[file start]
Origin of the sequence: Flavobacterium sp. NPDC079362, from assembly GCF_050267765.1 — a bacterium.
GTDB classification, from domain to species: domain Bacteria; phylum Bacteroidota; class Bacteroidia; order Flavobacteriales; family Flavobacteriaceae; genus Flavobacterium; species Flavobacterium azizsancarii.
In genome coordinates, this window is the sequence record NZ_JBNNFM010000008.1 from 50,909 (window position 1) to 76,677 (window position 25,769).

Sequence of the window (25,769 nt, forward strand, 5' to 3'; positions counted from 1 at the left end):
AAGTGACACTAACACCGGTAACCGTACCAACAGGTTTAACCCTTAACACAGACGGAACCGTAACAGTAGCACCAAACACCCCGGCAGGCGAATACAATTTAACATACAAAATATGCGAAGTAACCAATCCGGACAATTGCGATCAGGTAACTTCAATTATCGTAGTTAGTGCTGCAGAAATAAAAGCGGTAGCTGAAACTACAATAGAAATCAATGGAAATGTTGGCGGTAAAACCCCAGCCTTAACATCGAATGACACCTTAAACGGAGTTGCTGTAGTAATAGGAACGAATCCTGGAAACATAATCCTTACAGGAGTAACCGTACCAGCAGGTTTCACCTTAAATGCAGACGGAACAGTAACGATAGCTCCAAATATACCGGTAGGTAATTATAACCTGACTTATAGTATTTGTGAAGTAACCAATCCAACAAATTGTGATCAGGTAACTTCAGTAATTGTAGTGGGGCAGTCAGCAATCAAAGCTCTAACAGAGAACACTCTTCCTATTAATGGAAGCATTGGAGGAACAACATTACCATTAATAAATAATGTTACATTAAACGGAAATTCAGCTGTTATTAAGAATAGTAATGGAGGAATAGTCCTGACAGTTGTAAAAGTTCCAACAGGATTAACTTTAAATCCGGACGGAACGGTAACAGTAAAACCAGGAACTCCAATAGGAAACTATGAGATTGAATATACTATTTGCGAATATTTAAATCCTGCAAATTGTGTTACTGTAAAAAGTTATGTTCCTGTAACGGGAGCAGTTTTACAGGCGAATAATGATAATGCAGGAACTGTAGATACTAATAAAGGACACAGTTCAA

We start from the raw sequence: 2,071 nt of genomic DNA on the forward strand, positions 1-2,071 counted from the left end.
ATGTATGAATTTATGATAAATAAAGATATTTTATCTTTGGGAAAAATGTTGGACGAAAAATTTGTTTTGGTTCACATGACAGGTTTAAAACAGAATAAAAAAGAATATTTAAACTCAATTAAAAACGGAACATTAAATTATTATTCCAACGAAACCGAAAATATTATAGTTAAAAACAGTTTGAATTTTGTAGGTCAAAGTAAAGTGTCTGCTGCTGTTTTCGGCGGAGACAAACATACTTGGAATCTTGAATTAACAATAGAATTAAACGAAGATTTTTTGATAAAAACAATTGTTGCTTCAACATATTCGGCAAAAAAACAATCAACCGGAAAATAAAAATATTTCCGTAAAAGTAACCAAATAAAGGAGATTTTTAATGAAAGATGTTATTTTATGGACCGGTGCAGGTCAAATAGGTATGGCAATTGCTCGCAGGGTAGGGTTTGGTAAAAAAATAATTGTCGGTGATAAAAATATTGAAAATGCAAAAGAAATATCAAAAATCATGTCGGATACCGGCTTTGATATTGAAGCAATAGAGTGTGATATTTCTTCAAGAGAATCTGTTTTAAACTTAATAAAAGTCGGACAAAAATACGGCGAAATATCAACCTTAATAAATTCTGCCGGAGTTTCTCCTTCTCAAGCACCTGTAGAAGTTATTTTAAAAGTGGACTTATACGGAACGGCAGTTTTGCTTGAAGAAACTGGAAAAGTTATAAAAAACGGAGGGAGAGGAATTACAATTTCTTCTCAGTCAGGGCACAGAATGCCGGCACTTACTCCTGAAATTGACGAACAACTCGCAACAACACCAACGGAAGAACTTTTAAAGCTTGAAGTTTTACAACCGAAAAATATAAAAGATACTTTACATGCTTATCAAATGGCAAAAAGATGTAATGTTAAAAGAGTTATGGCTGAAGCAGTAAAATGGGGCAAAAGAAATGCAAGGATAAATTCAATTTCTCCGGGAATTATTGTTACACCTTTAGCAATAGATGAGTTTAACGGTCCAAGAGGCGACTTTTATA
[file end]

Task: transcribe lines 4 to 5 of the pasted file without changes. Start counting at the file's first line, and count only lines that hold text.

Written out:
Sequence of the window (25,769 nt, forward strand, 5' to 3'; positions counted from 1 at the left end):
AAGTGACACTAACACCGGTAACCGTACCAACAGGTTTAACCCTTAACACAGACGGAACCGTAACAGTAGCACCAAACACCCCGGCAGGCGAATACAATTTAACATACAAAATATGCGAAGTAACCAATCCGGACAATTGCGATCAGGTAACTTCAATTATCGTAGTTAGTGCTGCAGAAATAAAAGCGGTAGCTGAAACTACAATAGAAATCAATGGAAATGTTGGCGGTAAAACCCCAGCCTTAACATCGAATGACACCTTAAACGGAGTTGCTGTAGTAATAGGAACGAATCCTGGAAACATAATCCTTACAGGAGTAACCGTACCAGCAGGTTTCACCTTAAATGCAGACGGAACAGTAACGATAGCTCCAAATATACCGGTAGGTAATTATAACCTGACTTATAGTATTTGTGAAGTAACCAATCCAACAAATTGTGATCAGGTAACTTCAGTAATTGTAGTGGGGCAGTCAGCAATCAAAGCTCTAACAGAGAACACTCTTCCTATTAATGGAAGCATTGGAGGAACAACATTACCATTAATAAATAATGTTACATTAAACGGAAATTCAGCTGTTATTAAGAATAGTAATGGAGGAATAGTCCTGACAGTTGTAAAAGTTCCAACAGGATTAACTTTAAATCCGGACGGAACGGTAACAGTAAAACCAGGAACTCCAATAGGAAACTATGAGATTGAATATACTATTTGCGAATATTTAAATCCTGCAAATTGTGTTACTGTAAAAAGTTATGTTCCTGTAACGGGAGCAGTTTTACAGGCGAATAATGATAATGCAGGAACTGTAGATACTAATAAAGGACACAGTTCAA